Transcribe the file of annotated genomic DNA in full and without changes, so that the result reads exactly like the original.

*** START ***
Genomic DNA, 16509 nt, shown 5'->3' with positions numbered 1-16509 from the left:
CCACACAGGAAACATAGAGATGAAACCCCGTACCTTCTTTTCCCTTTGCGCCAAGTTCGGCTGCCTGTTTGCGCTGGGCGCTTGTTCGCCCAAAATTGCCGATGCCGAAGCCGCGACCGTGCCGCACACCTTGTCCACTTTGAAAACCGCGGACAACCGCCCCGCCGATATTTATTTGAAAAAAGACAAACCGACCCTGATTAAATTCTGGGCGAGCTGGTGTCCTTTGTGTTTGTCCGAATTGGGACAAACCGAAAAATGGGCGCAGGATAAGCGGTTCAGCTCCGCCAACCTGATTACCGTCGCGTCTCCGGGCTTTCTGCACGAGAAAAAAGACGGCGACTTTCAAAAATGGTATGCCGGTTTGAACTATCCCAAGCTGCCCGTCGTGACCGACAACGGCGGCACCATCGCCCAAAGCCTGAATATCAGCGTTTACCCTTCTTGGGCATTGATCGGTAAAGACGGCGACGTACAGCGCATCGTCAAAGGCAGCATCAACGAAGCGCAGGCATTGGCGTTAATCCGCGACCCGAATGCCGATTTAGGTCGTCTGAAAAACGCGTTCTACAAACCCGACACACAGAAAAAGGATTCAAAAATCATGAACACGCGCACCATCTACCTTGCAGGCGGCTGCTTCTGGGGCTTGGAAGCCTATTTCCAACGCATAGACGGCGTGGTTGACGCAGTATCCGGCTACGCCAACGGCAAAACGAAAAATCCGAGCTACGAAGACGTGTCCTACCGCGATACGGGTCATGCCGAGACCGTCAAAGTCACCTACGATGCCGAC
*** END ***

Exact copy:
Genomic DNA, 16509 nt, shown 5'->3' with positions numbered 1-16509 from the left:
CCACACAGGAAACATAGAGATGAAACCCCGTACCTTCTTTTCCCTTTGCGCCAAGTTCGGCTGCCTGTTTGCGCTGGGCGCTTGTTCGCCCAAAATTGCCGATGCCGAAGCCGCGACCGTGCCGCACACCTTGTCCACTTTGAAAACCGCGGACAACCGCCCCGCCGATATTTATTTGAAAAAAGACAAACCGACCCTGATTAAATTCTGGGCGAGCTGGTGTCCTTTGTGTTTGTCCGAATTGGGACAAACCGAAAAATGGGCGCAGGATAAGCGGTTCAGCTCCGCCAACCTGATTACCGTCGCGTCTCCGGGCTTTCTGCACGAGAAAAAAGACGGCGACTTTCAAAAATGGTATGCCGGTTTGAACTATCCCAAGCTGCCCGTCGTGACCGACAACGGCGGCACCATCGCCCAAAGCCTGAATATCAGCGTTTACCCTTCTTGGGCATTGATCGGTAAAGACGGCGACGTACAGCGCATCGTCAAAGGCAGCATCAACGAAGCGCAGGCATTGGCGTTAATCCGCGACCCGAATGCCGATTTAGGTCGTCTGAAAAACGCGTTCTACAAACCCGACACACAGAAAAAGGATTCAAAAATCATGAACACGCGCACCATCTACCTTGCAGGCGGCTGCTTCTGGGGCTTGGAAGCCTATTTCCAACGCATAGACGGCGTGGTTGACGCAGTATCCGGCTACGCCAACGGCAAAACGAAAAATCCGAGCTACGAAGACGTGTCCTACCGCGATACGGGTCATGCCGAGACCGTCAAAGTCACCTACGATGCCGAC